John C. McKee
12 of 13 people found the following review helpful
4.0 out of 5 stars THE Essential Modern Day Presidential Book 22 Aug. 1998
By Jack Lechelt - Published on Amazon.com
Format: Paperback Verified Purchase
Apparently this is THE book to read if one desires to get a feel for the modern day presidency. In any other presidential book, one will see Neustadt's referred to quite often. As a realist, he describes the presidency not in terms of how it was designed by the framers. Neither does he describe the Constitutional process of accomplishing policy objectives. Neustadt explains that the truly effective president uses his position of authority to persuade others. FDR, Neustadt's shining example, knew how to work with people and get them to do his bidding. Downfall (and perhaps because I am no brain surgeon): but the book was sometimes tough to follow, hence it is often boring. Oh well, perhaps the true intellectuals will grasp it all. A DEFINITE FOR ANYONE WHO WANTS TO UNDERSTAND AMERICAN GOVT!
6 of 6 people found the following review helpful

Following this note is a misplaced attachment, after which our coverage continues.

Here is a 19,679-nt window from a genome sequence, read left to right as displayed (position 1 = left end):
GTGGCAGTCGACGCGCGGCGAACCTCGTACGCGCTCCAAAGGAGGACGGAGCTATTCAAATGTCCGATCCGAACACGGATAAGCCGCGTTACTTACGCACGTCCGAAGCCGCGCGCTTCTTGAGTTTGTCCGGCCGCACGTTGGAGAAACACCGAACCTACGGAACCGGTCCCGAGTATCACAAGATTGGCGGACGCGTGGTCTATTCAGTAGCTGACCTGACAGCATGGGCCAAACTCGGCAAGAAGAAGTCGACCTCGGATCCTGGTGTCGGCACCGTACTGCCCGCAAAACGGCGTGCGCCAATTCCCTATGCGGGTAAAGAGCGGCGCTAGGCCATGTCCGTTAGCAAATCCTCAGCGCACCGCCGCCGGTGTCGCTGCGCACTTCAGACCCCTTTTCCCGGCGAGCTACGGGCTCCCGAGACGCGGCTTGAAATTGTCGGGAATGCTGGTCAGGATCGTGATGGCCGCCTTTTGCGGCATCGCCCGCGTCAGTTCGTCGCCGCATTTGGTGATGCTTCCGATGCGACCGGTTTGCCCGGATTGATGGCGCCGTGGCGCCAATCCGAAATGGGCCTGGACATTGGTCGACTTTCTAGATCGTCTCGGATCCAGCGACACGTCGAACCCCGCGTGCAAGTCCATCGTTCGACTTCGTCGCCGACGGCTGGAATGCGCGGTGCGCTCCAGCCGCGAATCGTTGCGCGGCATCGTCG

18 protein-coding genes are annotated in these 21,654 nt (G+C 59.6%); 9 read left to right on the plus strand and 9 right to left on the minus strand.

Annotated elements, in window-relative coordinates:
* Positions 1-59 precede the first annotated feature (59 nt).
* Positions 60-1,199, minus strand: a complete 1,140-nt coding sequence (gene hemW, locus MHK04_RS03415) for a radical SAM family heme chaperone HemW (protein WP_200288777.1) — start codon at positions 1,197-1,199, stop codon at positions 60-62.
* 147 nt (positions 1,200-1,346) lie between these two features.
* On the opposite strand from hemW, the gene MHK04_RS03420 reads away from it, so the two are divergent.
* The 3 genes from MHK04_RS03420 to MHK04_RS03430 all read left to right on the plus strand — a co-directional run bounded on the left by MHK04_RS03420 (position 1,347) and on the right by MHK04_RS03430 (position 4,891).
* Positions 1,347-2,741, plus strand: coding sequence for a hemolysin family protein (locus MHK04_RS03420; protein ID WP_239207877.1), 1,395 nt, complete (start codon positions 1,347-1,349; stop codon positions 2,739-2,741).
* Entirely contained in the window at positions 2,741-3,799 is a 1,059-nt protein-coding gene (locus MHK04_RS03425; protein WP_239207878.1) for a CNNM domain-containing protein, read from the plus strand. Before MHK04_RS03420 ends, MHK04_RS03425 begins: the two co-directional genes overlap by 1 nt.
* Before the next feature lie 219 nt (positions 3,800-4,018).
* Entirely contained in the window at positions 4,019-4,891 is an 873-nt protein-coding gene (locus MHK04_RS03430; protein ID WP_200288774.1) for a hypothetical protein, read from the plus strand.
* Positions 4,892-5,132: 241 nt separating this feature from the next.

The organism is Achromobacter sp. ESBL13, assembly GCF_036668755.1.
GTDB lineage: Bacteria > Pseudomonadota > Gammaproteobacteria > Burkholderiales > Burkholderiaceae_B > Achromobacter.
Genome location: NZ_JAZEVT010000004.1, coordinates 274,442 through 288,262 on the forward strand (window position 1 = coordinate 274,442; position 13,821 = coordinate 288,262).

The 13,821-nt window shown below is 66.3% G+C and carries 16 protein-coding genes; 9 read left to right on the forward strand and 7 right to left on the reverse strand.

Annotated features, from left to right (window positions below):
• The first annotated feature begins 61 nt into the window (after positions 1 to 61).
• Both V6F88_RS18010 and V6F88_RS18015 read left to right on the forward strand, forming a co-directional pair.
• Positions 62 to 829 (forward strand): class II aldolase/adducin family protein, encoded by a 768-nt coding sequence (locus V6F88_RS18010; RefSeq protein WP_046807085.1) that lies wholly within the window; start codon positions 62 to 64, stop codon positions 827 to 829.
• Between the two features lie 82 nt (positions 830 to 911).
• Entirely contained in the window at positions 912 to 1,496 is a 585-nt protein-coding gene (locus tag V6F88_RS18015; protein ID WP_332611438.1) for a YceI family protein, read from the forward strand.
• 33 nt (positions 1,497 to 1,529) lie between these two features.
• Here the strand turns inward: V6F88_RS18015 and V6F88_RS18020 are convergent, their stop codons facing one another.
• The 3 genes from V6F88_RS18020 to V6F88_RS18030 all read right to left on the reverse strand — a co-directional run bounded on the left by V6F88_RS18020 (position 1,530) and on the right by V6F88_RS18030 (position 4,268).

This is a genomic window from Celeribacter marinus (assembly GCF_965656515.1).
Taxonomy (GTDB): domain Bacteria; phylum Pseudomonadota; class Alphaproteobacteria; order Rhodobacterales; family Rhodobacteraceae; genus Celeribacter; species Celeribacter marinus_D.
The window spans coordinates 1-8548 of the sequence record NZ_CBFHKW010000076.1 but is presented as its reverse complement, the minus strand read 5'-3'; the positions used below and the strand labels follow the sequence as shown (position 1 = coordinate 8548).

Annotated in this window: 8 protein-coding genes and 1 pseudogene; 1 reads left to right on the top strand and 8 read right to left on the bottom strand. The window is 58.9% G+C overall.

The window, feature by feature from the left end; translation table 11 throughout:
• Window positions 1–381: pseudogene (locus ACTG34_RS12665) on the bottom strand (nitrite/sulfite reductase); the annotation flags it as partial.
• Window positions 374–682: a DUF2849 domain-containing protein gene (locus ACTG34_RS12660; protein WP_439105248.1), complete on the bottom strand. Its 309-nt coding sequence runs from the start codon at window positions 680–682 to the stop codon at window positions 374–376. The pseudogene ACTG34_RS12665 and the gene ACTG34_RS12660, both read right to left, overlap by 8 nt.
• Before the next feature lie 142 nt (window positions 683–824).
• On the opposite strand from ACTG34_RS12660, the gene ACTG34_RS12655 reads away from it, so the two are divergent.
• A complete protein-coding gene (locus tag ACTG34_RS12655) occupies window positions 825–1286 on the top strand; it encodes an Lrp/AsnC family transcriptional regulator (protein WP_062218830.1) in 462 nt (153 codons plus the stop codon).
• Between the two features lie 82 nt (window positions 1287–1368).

5.0 out of 5 stars Seperated Institutions, Shared Powers 11 Oct. 2009
By Matthew P. Arsenault - Published on Amazon.com
Format: Paperback
The United States is a "government of separated institutions sharing powers" (29). Because of this sharing of power, each actor is not beholden to the will of the other. Rather, actors have individual interests they are pursuing. As such, the power of the president does not stem from some of dictatorial decree, but rather from his ability to persuade. The president has status and authority to help him persuade. Status lies in his holding of office, while authority refers to the incentives and punishments at his disposal. However, other actors in Washington also have incentives and punishments and his disposal. However, other actors in Washington also have incentives and punishments. This leads to the necessity of bargaining and persuasion. As such, the president has to negotiate with various competing interests; Congress, unions and business, political parties, etc. The powers of these various actors can change with personality, time, and circumstances, and as such, the power of the president can fluctuate. "The essence of a President's persuasive task, with congressmen, and everybody else, is to induce them to believe that what he wants of them is what their own appraisal of their own responsibilities requires of them to do in their interest, not his" (40).